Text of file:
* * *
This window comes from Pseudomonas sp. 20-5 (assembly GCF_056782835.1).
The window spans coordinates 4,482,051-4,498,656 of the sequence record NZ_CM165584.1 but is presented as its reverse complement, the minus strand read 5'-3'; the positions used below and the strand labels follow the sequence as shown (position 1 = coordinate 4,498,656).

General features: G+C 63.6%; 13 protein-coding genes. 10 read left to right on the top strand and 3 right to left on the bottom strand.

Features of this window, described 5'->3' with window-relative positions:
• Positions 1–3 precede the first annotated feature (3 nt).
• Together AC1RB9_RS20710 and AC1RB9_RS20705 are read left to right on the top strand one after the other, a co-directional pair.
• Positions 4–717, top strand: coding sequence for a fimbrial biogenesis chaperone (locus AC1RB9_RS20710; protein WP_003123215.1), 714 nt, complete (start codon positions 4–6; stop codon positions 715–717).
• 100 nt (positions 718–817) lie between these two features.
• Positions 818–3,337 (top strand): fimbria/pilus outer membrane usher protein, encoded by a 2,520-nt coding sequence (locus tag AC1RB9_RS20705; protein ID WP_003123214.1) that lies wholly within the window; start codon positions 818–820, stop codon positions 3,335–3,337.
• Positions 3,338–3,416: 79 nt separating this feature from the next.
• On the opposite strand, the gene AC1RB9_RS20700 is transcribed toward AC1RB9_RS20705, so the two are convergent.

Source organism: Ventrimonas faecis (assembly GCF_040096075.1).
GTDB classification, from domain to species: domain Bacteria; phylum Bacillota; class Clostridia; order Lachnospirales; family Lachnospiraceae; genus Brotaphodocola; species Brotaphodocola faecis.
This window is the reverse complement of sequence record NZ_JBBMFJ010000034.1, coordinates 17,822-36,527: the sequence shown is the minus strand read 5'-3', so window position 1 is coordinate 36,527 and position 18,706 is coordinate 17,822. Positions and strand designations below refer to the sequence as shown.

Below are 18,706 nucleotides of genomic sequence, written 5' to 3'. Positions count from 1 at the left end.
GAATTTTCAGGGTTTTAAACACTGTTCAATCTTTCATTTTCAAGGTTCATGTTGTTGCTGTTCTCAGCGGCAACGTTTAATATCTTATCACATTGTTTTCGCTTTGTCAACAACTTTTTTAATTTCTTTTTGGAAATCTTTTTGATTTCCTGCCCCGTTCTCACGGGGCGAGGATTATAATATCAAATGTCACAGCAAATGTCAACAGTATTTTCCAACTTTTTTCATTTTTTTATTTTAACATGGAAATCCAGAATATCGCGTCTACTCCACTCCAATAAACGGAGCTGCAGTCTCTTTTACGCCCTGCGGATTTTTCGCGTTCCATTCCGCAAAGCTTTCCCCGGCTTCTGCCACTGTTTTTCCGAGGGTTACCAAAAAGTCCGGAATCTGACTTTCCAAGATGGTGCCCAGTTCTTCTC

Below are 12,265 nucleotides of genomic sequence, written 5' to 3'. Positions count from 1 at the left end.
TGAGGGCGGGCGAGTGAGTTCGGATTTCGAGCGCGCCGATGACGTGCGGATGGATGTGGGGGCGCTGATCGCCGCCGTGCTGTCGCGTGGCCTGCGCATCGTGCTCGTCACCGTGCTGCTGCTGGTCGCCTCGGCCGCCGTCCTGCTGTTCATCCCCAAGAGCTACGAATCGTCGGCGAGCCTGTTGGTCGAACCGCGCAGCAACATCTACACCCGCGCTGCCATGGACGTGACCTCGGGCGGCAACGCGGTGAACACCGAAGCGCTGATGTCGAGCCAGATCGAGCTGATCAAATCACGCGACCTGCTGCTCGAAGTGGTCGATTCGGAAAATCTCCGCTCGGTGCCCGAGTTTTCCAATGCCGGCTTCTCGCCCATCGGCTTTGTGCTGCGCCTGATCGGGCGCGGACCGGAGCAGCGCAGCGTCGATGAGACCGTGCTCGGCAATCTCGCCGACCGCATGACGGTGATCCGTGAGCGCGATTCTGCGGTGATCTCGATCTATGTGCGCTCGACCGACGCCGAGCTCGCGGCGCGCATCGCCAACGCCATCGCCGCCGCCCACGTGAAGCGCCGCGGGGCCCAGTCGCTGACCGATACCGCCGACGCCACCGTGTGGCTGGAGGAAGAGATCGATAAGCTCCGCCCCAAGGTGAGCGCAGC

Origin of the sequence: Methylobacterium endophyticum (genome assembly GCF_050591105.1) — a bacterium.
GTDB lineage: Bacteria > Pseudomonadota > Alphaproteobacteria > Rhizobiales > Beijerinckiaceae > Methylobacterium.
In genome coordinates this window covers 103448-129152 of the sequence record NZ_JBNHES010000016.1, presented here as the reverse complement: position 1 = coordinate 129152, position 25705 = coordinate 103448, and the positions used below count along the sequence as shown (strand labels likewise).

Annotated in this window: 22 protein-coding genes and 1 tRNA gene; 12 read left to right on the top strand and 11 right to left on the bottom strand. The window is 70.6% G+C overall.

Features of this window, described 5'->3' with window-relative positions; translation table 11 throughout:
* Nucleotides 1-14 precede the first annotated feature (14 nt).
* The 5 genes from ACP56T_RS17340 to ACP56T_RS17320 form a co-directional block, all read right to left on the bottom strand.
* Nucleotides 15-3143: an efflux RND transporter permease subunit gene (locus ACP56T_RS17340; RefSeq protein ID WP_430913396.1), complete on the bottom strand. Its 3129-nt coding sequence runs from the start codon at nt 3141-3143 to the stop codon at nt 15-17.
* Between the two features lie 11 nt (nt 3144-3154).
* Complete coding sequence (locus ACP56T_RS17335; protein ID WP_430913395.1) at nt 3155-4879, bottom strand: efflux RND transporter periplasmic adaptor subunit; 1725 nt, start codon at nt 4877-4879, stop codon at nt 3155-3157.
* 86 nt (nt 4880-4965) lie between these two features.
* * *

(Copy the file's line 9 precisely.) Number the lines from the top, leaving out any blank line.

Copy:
• Positions 818–3,337 (top strand): fimbria/pilus outer membrane usher protein, encoded by a 2,520-nt coding sequence (locus tag AC1RB9_RS20705; protein ID WP_003123214.1) that lies wholly within the window; start codon positions 818–820, stop codon positions 3,335–3,337.